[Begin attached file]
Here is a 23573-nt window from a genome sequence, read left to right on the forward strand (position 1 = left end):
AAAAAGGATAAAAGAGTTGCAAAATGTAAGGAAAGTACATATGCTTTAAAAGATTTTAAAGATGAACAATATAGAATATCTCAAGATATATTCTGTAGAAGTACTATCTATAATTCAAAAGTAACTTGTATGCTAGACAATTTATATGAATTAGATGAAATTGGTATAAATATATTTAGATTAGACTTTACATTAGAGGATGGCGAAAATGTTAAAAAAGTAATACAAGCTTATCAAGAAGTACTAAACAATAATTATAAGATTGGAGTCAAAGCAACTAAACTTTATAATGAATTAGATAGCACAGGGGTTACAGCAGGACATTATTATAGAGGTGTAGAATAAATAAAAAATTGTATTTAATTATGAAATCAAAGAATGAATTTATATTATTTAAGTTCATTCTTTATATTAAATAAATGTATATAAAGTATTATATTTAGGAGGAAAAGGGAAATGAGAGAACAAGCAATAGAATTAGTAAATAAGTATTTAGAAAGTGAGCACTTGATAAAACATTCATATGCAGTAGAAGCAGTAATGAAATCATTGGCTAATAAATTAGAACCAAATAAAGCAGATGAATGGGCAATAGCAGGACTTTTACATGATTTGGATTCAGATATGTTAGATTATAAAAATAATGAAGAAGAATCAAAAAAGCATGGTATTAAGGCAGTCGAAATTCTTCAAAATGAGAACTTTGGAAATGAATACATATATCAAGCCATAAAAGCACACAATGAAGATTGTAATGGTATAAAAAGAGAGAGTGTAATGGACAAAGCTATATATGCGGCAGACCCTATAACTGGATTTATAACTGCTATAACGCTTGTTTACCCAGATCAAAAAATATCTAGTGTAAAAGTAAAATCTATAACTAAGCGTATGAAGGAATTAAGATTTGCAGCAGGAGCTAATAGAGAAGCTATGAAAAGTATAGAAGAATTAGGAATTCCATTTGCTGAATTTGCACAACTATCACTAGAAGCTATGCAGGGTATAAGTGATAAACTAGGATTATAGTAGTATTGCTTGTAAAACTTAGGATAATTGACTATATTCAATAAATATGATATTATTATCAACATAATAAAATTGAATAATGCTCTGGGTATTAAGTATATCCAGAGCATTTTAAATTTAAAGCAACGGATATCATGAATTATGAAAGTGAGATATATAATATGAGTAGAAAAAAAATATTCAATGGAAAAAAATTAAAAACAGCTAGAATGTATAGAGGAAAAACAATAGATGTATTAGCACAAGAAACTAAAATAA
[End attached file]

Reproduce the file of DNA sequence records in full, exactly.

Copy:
Here is a 23573-nt window from a genome sequence, read left to right on the forward strand (position 1 = left end):
AAAAAGGATAAAAGAGTTGCAAAATGTAAGGAAAGTACATATGCTTTAAAAGATTTTAAAGATGAACAATATAGAATATCTCAAGATATATTCTGTAGAAGTACTATCTATAATTCAAAAGTAACTTGTATGCTAGACAATTTATATGAATTAGATGAAATTGGTATAAATATATTTAGATTAGACTTTACATTAGAGGATGGCGAAAATGTTAAAAAAGTAATACAAGCTTATCAAGAAGTACTAAACAATAATTATAAGATTGGAGTCAAAGCAACTAAACTTTATAATGAATTAGATAGCACAGGGGTTACAGCAGGACATTATTATAGAGGTGTAGAATAAATAAAAAATTGTATTTAATTATGAAATCAAAGAATGAATTTATATTATTTAAGTTCATTCTTTATATTAAATAAATGTATATAAAGTATTATATTTAGGAGGAAAAGGGAAATGAGAGAACAAGCAATAGAATTAGTAAATAAGTATTTAGAAAGTGAGCACTTGATAAAACATTCATATGCAGTAGAAGCAGTAATGAAATCATTGGCTAATAAATTAGAACCAAATAAAGCAGATGAATGGGCAATAGCAGGACTTTTACATGATTTGGATTCAGATATGTTAGATTATAAAAATAATGAAGAAGAATCAAAAAAGCATGGTATTAAGGCAGTCGAAATTCTTCAAAATGAGAACTTTGGAAATGAATACATATATCAAGCCATAAAAGCACACAATGAAGATTGTAATGGTATAAAAAGAGAGAGTGTAATGGACAAAGCTATATATGCGGCAGACCCTATAACTGGATTTATAACTGCTATAACGCTTGTTTACCCAGATCAAAAAATATCTAGTGTAAAAGTAAAATCTATAACTAAGCGTATGAAGGAATTAAGATTTGCAGCAGGAGCTAATAGAGAAGCTATGAAAAGTATAGAAGAATTAGGAATTCCATTTGCTGAATTTGCACAACTATCACTAGAAGCTATGCAGGGTATAAGTGATAAACTAGGATTATAGTAGTATTGCTTGTAAAACTTAGGATAATTGACTATATTCAATAAATATGATATTATTATCAACATAATAAAATTGAATAATGCTCTGGGTATTAAGTATATCCAGAGCATTTTAAATTTAAAGCAACGGATATCATGAATTATGAAAGTGAGATATATAATATGAGTAGAAAAAAAATATTCAATGGAAAAAAATTAAAAACAGCTAGAATGTATAGAGGAAAAACAATAGATGTATTAGCACAAGAAACTAAAATAA